• artsy

    if credibility is a concern in a court room, yes, a blind person should not have a say in that case.
    the analogy does not work
    if the teacher wants to see the students mouth to help her with pronunciation then it is to say that a blind teacher cannot teach a language, which would be discriminatory.

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  • http://www.blogistan.co.uk/blog/ Yusuf Smith

    How many women wear the niqab in the UK?

    Many. Certainly a minority of those who wear hijab, but easily thousands, and heavily concentrated in the “safe” Muslim areas such as certain parts of south and east London and Birmingham, and places like Dewsbury in the north.

  • Simcha

    Needing visual cues for communication is not binary; there isn’t some clear divide of deaf=allow people to see your lips/non-deaf=leave niqab on. Many people are hard of hearing or have trouble processing audio. I normally have very little difficulty processing audio, but if someone covers hir face with hir hand, I will have much more difficulty understanding them. In a perfect world, a student having trouble understanding would be able to ask the teacher to see her lips, but sometimes students are intimidated and so on. It’s an issue, equally, for interacting with people in general as a niqab-wearer, since people with auditory processing disorders have an invisible disability, but some might make a distinction if, say, teaching language or lecturing in general is part of the job.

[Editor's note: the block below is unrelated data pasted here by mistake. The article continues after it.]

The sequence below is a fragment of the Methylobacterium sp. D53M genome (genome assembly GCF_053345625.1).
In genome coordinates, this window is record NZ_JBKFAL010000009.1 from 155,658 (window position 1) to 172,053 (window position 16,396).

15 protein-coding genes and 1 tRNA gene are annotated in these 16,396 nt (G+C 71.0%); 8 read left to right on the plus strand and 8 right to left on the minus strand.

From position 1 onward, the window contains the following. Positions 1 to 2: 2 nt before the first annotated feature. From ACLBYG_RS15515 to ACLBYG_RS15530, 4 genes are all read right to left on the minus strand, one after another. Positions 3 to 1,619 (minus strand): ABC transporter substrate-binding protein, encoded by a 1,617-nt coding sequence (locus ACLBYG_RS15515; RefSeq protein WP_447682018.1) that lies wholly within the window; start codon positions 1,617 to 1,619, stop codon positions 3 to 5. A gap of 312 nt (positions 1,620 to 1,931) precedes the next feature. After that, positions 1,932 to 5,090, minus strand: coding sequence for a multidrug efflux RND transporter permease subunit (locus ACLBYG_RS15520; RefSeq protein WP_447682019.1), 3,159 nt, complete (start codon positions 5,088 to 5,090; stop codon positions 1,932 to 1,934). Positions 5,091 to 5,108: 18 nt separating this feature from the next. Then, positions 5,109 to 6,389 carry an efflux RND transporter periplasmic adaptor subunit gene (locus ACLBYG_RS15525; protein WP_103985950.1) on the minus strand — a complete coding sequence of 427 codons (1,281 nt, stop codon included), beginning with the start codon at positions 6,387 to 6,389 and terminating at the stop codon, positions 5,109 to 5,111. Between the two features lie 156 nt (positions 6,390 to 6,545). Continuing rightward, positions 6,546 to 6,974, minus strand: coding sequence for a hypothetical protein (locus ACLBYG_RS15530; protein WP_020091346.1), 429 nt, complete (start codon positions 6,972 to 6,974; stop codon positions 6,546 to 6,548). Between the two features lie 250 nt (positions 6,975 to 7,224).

None of this is to say that the niqab ought to be banned as such, and making such excuses is simply a manifestation of islamophobia, but perhaps it is a consideration of courtesy and an indication that the niqab privileges a certain class of able-bodied people to communicate with them.

  • Stacy

    As a blind person who has served on a federal jury, thank you for considering this perspective! It is true that blind people are often subject to the ridiculous arguement that if one can’t see someone’s face, how can that person be a counselor/psychologist/serve on a jurty, etc? Luckily, there are laws in place that give blind people a mechanism to combat this sort of discrimination even though it still exists. It’s simply a case of people not being able to comprehend the common sense solutions that are routinely employed everyday by people who do things differently than they do.

    FYI-There are several high-ranking blind judges throughout the United States and Canada as well as hundreds of blind lawyers. (See the National Association of Blind Lawyers.) I might add that 2 particularly high-ranking blind lawyers I know who work for the US government (DHS and DOJ) both wear the niquab. As far as language acquisition, countless blind students and professionals have both studied and taught foreign languages (I majored in French and Italian at the University of Minnesota; my fiance who is also blind is a high school Spanish teacher).